Two heads are better than one. You can never have too much of a good thing. Teamwork makes the dream work. I think all of these idioms speak to the unique situation the Kansas City Chiefs have in their offensive backfield. The presence of second-year man Knile Davis makes the expansion of this offense possible. I’m aware that he’s just a backup, but given the number of touches Jamaal Charles had in 2013 (329), they’re going to need another horse.
Last year it took time for Alex Smith and Kansas City’s passing offense to find its rhythm. Jamaal Charles became a familiar hero because of it. For a significant part of the season, he was the Chiefs’ offense. Charles scored 19 of the team’s 41 offensive touchdowns. In case you’re scoring at home, that’s 46%. The Chiefs could stand a bigger offensive contribution from Davis in 2014. It would certainly keep Charles’ legs fresher and minimize wear-and-tear on his 200-pound frame.
The biggest knocks on Knile Davis coming out of college were his penchant for injury and inability to secure the football. As expected, his offensive opportunities were limited the first half of the year. The former Razorback had just 20 touches in the 9 games before the bye week. He stayed healthy and fumbled only once over that stretch. The back half of the season he was rewarded with three times as many touches (61). Davis made good on those chances, amassing over 240 yards of total offense and 4 touchdowns. Here’s what Reid had to say about his 2014 plans for Davis:
Knile was a rookie and he was learning every week and getting better every week. As the season went on we were able to give him the ball a little bit more. Coming into this season we’ll be able to mix it up a little bit better than what we did early in the season last year.
Davis is also key for this offense because injuries happen in the National Football League. Kansas City’s been fortunate the past two years. Since returning from the ACL injury that ended his 2011 season, Jamaal Charles has missed only two starts. The team and all of Chiefs Kingdom hope that trend will continue in 2014, but there’s simply no good way to know that. NFL players are always one hit or false step away from the injured/reserve list. Davis’ fractured fibula in the postseason matchup with the Colts can testify to that. The good news is, his leg didn’t require surgery and he’s been a full participant in the offseason program thus far.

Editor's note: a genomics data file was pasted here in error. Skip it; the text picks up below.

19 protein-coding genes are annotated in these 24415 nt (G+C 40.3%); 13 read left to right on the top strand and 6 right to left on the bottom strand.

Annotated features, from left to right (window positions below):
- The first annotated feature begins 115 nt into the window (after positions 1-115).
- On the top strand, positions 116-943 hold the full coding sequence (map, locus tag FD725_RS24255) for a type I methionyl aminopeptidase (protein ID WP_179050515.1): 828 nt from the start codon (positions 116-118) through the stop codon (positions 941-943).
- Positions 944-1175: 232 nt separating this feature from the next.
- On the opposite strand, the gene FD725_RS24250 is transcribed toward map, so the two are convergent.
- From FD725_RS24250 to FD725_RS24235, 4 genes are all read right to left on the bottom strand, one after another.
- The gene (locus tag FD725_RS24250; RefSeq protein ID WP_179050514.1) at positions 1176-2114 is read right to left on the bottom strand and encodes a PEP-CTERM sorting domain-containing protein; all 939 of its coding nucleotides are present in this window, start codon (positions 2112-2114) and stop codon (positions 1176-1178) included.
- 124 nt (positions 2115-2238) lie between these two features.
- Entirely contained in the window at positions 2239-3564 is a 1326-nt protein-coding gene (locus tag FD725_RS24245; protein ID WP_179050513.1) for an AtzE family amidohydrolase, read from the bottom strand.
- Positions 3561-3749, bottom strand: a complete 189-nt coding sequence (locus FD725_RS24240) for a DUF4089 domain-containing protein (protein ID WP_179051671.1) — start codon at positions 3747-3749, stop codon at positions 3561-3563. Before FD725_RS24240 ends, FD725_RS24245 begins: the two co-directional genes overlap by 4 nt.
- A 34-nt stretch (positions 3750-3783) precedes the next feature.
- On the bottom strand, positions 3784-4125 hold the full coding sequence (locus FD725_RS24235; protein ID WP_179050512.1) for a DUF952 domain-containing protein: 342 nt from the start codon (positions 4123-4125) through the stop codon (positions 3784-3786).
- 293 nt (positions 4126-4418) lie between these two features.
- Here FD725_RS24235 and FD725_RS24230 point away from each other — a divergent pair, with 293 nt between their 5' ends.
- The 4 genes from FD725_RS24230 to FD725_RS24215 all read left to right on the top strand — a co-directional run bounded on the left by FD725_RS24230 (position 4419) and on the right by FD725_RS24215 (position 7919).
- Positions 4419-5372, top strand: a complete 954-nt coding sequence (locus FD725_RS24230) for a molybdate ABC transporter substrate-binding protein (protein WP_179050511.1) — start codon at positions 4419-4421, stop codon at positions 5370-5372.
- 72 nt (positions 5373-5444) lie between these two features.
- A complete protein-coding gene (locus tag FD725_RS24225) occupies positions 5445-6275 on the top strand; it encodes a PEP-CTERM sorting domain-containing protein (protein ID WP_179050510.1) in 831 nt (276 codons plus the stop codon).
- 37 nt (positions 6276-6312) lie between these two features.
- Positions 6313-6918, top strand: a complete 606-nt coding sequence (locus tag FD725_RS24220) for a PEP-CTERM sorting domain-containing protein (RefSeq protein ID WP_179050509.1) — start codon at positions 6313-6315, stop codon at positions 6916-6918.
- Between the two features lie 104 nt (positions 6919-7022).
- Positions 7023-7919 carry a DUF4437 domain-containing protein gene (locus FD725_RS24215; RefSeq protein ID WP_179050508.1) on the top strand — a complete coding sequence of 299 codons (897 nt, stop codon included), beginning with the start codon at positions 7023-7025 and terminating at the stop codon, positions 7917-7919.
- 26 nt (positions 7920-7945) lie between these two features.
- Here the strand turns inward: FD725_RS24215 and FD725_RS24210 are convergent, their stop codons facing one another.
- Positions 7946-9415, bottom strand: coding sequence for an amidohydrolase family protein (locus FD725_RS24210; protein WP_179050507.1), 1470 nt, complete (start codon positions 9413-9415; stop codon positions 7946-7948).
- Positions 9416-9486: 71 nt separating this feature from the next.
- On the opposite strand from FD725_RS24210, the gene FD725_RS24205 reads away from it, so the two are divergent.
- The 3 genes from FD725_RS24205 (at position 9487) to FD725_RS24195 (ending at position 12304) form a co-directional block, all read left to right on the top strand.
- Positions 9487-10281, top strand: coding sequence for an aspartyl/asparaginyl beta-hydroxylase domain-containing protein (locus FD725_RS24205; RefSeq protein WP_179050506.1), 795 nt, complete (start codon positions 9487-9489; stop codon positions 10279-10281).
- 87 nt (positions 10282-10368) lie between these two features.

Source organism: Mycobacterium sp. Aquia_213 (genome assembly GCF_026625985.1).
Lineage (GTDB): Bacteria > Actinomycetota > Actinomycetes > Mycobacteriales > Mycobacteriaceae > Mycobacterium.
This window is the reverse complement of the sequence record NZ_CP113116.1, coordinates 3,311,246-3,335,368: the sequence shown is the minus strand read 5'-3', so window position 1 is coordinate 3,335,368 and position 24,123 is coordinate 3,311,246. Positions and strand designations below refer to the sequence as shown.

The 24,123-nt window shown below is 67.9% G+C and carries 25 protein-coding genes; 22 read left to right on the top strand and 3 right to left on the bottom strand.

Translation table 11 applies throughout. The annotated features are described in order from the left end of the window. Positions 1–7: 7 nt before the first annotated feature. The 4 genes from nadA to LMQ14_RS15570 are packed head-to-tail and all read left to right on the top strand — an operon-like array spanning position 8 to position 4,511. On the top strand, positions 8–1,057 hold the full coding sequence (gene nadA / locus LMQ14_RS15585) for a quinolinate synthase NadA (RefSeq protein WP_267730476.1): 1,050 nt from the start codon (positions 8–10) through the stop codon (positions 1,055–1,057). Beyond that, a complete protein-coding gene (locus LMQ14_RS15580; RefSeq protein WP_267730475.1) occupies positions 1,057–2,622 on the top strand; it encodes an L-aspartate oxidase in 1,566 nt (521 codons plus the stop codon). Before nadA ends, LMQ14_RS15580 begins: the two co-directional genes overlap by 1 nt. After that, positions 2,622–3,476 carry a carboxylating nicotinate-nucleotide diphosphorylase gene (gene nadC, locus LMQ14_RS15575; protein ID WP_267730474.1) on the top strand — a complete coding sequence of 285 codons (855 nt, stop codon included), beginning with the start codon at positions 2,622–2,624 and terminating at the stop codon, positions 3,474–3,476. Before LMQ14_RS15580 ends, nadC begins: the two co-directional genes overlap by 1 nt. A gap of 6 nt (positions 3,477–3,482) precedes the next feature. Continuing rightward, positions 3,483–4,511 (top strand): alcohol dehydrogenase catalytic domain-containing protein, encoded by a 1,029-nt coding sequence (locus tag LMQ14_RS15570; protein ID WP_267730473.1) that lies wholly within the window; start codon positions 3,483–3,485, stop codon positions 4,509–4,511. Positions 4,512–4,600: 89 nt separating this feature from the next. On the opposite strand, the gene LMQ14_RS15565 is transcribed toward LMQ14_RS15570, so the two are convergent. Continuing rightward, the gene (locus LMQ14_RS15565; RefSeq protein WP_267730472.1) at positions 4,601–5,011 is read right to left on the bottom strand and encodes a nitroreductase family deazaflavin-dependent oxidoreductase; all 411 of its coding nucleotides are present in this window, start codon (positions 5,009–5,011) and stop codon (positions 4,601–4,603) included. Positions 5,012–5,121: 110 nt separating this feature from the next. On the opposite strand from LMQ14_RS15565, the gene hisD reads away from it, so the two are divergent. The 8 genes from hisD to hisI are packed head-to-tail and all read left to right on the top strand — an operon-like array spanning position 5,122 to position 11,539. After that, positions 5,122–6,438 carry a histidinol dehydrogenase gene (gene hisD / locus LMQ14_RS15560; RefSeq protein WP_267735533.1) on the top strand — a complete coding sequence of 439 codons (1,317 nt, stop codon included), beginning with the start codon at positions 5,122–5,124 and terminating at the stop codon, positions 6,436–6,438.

The most inspired performance of his rookie season came in the Chiefs’ playoff loss to the Indianapolis Colts. Davis was thrust into the lights on the biggest stage of his young career when a first quarter injury sidelined Jamaal Charles. Despite his inexperience, he went on to post 100 yards from scrimmage and 2 touchdowns. It was as convincing a rookie performance as the Chiefs may have had in 2013. For him to have answered the bell, in such an important game, suggests he can be effective for this football team when they need him the most.
With an offseason to heal and mature in this offense, it’s safe to expect Davis to play a bigger role in 2014. When healthy, he and Charles could make for one of the best 1-2 punches in the NFL. The Kingdom’s chomping at the bit for offensive sets that have both he and Charles in the backfield at the same time. Having them on the field simultaneously creates a nightmare scenario for defensive coordinators. Each back has game-breaking speed and the ability to catch the football out of the backfield. Reid can create mismatches that the Chiefs’ offense can exploit and keep defenses honest with.
The sky’s the limit for young Knile Davis. He’s flanking one of the league’s best runningbacks and boasts a skillset that may soon enter him into that conversation. Time will tell if he can continue to ward off his fumbling issues and nagging injuries. If he can, Kansas City’s offense has one more weapon in its arsenal. With a tougher schedule ahead, they’ll need all the help they can get.
What say you? Will Knile Davis make a bigger contribution to the Chiefs’ offense in 2014? Can he become an even better complement to Jamaal Charles? Will Andy Reid call his number more often this season? Use the comment section below to have your take. As always, we appreciate your readership and support.
Until next time, Addicts!
Tags: Kansas City Chiefs